An apparent traffic stop in Virginia has led to the arrest of a Kentucky man wanted in connection with Sunday’s robbery at the Walmart in New Boston.
In a press release, New Boston Police Chief Steve Goins said Virginia State Police stopped and arrested Duane R. Irvin, 37, in Bland County, Va., about 5:45 a.m. Wednesday.
Local police believe Irvin is the man who left the New Boston Walmart on Sunday with $2,077 in merchandise after threatening to shoot a cashier and anyone else who got in his way.
According to Goins, Irvin will be held in Virginia awaiting what the police chief called a Rule 4 hearing.
During the hearing, according to a Google search, the suspect will be asked if he wants to waive or fight extradition from Virginia. If Irvin waives his extradition back to Ohio, NBPD will travel to Virginia and transport Irvin back to Scioto County for a pending hearing in Portsmouth Municipal Court for the robbery charges, Goins said.
Should Irvin decide to fight extradition, according to one website, local officials will need to ask Virginia’s governor to okay the suspect’s return to Ohio.
According to New Boston Police the incident at Walmart happened as follows:
Irvin went to a checkout line and had the cashier ring up a large amount of merchandise he had in a shopping cart. Once the cashier had rang up the items, he handed the cashier a written note saying he had a gun and would shoot the cashier. Police say the note demanded all the 50 and 100 bills in the cash register. The suspect allegedly threatened to shoot the cashier and anyone who attempted to stop him. Officials have not said whether the suspect actually produced a weapon during the incident.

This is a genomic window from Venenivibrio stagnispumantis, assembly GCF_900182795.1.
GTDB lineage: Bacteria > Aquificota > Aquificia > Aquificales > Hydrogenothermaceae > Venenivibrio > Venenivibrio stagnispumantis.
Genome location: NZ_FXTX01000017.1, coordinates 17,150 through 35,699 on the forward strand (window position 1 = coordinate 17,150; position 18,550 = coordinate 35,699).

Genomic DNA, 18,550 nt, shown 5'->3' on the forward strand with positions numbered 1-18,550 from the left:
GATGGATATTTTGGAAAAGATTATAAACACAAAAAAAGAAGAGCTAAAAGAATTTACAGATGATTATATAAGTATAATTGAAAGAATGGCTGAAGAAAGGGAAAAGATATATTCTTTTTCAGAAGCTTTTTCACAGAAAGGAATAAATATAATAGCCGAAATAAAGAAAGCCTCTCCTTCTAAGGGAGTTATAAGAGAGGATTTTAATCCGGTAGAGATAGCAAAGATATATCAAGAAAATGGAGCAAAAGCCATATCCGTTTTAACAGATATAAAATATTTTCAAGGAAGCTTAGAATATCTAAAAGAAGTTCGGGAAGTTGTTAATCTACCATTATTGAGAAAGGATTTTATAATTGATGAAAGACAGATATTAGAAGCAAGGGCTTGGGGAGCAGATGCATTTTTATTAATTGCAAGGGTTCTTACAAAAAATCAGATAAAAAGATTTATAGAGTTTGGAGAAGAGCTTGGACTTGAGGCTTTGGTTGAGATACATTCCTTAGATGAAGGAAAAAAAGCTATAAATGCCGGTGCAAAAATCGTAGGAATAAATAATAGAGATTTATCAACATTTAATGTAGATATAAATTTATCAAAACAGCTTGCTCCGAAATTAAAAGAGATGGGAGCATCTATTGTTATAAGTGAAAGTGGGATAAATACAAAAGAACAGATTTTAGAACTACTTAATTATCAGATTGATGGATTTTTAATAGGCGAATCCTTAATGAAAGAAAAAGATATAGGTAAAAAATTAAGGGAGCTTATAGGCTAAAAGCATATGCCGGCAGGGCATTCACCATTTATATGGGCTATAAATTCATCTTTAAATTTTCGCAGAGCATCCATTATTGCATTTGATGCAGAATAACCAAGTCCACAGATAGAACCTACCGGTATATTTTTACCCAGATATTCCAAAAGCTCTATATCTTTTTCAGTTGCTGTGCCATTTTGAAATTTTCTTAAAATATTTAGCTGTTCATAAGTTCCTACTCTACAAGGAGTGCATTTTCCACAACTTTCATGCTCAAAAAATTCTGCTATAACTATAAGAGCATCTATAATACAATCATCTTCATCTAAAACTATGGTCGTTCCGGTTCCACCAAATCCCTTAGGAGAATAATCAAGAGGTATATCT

The cashier did not give any money to the suspect, who police say then ran out of the store pushing the shopping cart with various items valued at just over $2,000.
Police said Irvin’s last known address was in Garrison, Ky. The vehicle in which he is said to have fled the scene in New Boston carried Kentucky license plates.
Although they had security camera pictures of Irvin, police offered no details as to how they were able to identify him as a suspect in the robbery.
Following the incident, New Boston Police said they believed Irvin had fled Ohio and gone back to Kentucky where he apparently was living. Anyone with information on his whereabouts was urged to call local law enforcement or the New Boston Police Department.
Police further suggested members of the public not approach or make contact with Irvin, describing him as armed and dangerous and stating he appeared to be in a desperate state of mind.
Portsmouth Municipal Court issued a felony arrest warrant for Irvin and his name was entered into the National Crime Investigative Center of the Federal Bureau of Investigation as a wanted fugitive. According to Goins, Virginia officials found Irvin’s name in the FBI database when they stopped him.